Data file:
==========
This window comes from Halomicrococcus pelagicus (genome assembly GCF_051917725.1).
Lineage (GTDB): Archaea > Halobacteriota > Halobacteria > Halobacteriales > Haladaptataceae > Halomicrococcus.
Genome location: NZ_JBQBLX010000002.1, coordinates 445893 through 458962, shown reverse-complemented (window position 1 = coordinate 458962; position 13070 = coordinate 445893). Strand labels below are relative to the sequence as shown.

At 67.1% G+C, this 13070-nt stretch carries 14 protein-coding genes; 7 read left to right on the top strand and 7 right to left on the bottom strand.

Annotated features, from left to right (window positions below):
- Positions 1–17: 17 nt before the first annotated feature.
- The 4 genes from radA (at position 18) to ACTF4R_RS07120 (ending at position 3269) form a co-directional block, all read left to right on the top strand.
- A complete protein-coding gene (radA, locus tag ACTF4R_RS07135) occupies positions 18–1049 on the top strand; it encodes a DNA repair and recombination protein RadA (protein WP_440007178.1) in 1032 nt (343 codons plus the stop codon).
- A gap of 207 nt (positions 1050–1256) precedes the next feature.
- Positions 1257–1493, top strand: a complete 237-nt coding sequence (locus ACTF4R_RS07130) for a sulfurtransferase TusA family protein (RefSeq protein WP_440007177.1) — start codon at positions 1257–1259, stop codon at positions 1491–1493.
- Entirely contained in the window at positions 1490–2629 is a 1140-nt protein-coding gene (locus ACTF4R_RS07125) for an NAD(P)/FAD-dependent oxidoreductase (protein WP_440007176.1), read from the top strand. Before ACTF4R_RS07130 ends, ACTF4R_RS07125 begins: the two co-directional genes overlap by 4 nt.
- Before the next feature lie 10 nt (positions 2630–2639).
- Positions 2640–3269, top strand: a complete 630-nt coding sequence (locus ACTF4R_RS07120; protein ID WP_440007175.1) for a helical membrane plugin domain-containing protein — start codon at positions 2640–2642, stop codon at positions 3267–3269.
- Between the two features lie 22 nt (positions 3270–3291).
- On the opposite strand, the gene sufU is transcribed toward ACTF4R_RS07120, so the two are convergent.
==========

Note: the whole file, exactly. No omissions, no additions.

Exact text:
This window comes from Halomicrococcus pelagicus (genome assembly GCF_051917725.1).
Lineage (GTDB): Archaea > Halobacteriota > Halobacteria > Halobacteriales > Haladaptataceae > Halomicrococcus.
Genome location: NZ_JBQBLX010000002.1, coordinates 445893 through 458962, shown reverse-complemented (window position 1 = coordinate 458962; position 13070 = coordinate 445893). Strand labels below are relative to the sequence as shown.

At 67.1% G+C, this 13070-nt stretch carries 14 protein-coding genes; 7 read left to right on the top strand and 7 right to left on the bottom strand.

Annotated features, from left to right (window positions below):
- Positions 1–17: 17 nt before the first annotated feature.
- The 4 genes from radA (at position 18) to ACTF4R_RS07120 (ending at position 3269) form a co-directional block, all read left to right on the top strand.
- A complete protein-coding gene (radA, locus tag ACTF4R_RS07135) occupies positions 18–1049 on the top strand; it encodes a DNA repair and recombination protein RadA (protein WP_440007178.1) in 1032 nt (343 codons plus the stop codon).
- A gap of 207 nt (positions 1050–1256) precedes the next feature.
- Positions 1257–1493, top strand: a complete 237-nt coding sequence (locus ACTF4R_RS07130) for a sulfurtransferase TusA family protein (RefSeq protein WP_440007177.1) — start codon at positions 1257–1259, stop codon at positions 1491–1493.
- Entirely contained in the window at positions 1490–2629 is a 1140-nt protein-coding gene (locus ACTF4R_RS07125) for an NAD(P)/FAD-dependent oxidoreductase (protein WP_440007176.1), read from the top strand. Before ACTF4R_RS07130 ends, ACTF4R_RS07125 begins: the two co-directional genes overlap by 4 nt.
- Before the next feature lie 10 nt (positions 2630–2639).
- Positions 2640–3269, top strand: a complete 630-nt coding sequence (locus ACTF4R_RS07120; protein ID WP_440007175.1) for a helical membrane plugin domain-containing protein — start codon at positions 2640–2642, stop codon at positions 3267–3269.
- Between the two features lie 22 nt (positions 3270–3291).
- On the opposite strand, the gene sufU is transcribed toward ACTF4R_RS07120, so the two are convergent.